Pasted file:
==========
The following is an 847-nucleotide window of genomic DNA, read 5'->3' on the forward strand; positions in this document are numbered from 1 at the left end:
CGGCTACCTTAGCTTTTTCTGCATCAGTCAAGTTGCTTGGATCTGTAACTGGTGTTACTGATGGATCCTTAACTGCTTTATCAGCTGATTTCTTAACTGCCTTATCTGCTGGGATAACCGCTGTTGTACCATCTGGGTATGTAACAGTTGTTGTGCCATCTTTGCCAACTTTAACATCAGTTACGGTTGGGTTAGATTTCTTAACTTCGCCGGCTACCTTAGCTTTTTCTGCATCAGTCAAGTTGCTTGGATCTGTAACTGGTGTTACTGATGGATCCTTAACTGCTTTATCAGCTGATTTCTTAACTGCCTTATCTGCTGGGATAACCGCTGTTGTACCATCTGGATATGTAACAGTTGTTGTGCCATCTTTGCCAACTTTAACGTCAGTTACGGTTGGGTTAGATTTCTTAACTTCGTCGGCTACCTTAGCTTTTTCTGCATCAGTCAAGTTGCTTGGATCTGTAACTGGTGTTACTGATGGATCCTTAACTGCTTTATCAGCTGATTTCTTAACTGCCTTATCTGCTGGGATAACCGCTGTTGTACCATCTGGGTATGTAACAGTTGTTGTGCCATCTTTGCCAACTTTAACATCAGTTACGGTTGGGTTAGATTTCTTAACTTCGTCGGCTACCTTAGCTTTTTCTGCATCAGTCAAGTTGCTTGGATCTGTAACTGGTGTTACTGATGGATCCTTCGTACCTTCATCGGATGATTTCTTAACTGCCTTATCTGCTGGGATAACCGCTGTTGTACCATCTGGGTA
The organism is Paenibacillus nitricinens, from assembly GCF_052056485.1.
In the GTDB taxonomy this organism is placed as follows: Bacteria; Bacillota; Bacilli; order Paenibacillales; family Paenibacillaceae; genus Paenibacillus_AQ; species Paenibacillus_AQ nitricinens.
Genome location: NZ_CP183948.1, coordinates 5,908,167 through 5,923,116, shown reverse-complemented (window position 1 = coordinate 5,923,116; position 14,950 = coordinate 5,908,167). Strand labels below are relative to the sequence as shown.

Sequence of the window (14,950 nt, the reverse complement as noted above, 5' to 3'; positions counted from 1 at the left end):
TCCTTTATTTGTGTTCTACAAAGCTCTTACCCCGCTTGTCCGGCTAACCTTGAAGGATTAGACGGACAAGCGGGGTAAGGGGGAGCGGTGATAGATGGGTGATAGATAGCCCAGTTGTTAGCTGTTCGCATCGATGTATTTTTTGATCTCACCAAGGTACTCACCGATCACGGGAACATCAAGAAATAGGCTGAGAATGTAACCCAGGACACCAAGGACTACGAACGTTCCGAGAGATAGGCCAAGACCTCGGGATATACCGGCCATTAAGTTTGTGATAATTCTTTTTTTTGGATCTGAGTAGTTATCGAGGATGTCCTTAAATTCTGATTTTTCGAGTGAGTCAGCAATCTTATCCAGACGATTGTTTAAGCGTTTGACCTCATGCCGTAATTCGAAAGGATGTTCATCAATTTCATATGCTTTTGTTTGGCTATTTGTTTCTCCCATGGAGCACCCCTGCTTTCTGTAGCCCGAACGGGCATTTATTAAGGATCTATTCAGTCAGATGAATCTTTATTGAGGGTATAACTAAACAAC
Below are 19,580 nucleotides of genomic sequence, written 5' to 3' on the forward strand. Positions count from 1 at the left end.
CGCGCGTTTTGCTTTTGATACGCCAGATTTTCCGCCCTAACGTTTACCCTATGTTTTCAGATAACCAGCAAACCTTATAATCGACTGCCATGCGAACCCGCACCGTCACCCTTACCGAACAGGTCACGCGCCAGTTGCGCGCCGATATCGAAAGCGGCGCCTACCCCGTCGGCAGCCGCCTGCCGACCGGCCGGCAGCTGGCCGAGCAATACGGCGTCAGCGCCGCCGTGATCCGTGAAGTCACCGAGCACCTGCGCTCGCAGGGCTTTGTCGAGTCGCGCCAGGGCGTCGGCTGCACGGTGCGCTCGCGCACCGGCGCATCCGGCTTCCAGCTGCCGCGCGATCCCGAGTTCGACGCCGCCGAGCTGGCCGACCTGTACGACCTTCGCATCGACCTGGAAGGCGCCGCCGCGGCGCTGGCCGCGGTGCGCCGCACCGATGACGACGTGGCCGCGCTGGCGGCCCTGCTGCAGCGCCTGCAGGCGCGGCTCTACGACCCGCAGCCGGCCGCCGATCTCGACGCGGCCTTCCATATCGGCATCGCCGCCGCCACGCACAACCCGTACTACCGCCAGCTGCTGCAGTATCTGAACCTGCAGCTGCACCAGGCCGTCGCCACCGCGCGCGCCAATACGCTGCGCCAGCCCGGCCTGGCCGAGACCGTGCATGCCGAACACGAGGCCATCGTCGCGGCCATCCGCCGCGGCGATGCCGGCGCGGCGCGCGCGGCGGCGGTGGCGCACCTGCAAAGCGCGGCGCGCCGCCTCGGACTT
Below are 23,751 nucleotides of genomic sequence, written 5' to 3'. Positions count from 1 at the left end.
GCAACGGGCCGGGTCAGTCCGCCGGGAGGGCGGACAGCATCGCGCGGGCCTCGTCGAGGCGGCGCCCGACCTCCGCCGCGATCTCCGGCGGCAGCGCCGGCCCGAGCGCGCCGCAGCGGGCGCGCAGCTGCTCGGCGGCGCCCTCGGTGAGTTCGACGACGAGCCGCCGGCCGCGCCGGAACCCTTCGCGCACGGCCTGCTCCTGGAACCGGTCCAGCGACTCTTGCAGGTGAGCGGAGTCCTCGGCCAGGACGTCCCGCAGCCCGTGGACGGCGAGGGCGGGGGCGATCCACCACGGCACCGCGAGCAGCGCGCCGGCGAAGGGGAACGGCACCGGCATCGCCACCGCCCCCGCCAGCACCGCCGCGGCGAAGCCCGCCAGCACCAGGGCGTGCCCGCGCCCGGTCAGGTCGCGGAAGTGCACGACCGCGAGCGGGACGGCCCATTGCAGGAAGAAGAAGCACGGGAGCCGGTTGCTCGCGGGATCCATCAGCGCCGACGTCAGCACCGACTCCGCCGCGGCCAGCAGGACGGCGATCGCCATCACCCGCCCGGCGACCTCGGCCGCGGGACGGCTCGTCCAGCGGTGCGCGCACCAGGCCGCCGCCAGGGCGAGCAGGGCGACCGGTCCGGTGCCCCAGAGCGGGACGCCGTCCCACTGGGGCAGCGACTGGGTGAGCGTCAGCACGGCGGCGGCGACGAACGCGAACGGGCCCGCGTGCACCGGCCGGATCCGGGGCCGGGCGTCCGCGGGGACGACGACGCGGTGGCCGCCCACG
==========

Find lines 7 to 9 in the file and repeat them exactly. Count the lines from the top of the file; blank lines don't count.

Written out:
TCCTTTATTTGTGTTCTACAAAGCTCTTACCCCGCTTGTCCGGCTAACCTTGAAGGATTAGACGGACAAGCGGGGTAAGGGGGAGCGGTGATAGATGGGTGATAGATAGCCCAGTTGTTAGCTGTTCGCATCGATGTATTTTTTGATCTCACCAAGGTACTCACCGATCACGGGAACATCAAGAAATAGGCTGAGAATGTAACCCAGGACACCAAGGACTACGAACGTTCCGAGAGATAGGCCAAGACCTCGGGATATACCGGCCATTAAGTTTGTGATAATTCTTTTTTTTGGATCTGAGTAGTTATCGAGGATGTCCTTAAATTCTGATTTTTCGAGTGAGTCAGCAATCTTATCCAGACGATTGTTTAAGCGTTTGACCTCATGCCGTAATTCGAAAGGATGTTCATCAATTTCATATGCTTTTGTTTGGCTATTTGTTTCTCCCATGGAGCACCCCTGCTTTCTGTAGCCCGAACGGGCATTTATTAAGGATCTATTCAGTCAGATGAATCTTTATTGAGGGTATAACTAAACAAC
Below are 19,580 nucleotides of genomic sequence, written 5' to 3' on the forward strand. Positions count from 1 at the left end.
CGCGCGTTTTGCTTTTGATACGCCAGATTTTCCGCCCTAACGTTTACCCTATGTTTTCAGATAACCAGCAAACCTTATAATCGACTGCCATGCGAACCCGCACCGTCACCCTTACCGAACAGGTCACGCGCCAGTTGCGCGCCGATATCGAAAGCGGCGCCTACCCCGTCGGCAGCCGCCTGCCGACCGGCCGGCAGCTGGCCGAGCAATACGGCGTCAGCGCCGCCGTGATCCGTGAAGTCACCGAGCACCTGCGCTCGCAGGGCTTTGTCGAGTCGCGCCAGGGCGTCGGCTGCACGGTGCGCTCGCGCACCGGCGCATCCGGCTTCCAGCTGCCGCGCGATCCCGAGTTCGACGCCGCCGAGCTGGCCGACCTGTACGACCTTCGCATCGACCTGGAAGGCGCCGCCGCGGCGCTGGCCGCGGTGCGCCGCACCGATGACGACGTGGCCGCGCTGGCGGCCCTGCTGCAGCGCCTGCAGGCGCGGCTCTACGACCCGCAGCCGGCCGCCGATCTCGACGCGGCCTTCCATATCGGCATCGCCGCCGCCACGCACAACCCGTACTACCGCCAGCTGCTGCAGTATCTGAACCTGCAGCTGCACCAGGCCGTCGCCACCGCGCGCGCCAATACGCTGCGCCAGCCCGGCCTGGCCGAGACCGTGCATGCCGAACACGAGGCCATCGTCGCGGCCATCCGCCGCGGCGATGCCGGCGCGGCGCGCGCGGCGGCGGTGGCGCACCTGCAAAGCGCGGCGCGCCGCCTCGGACTT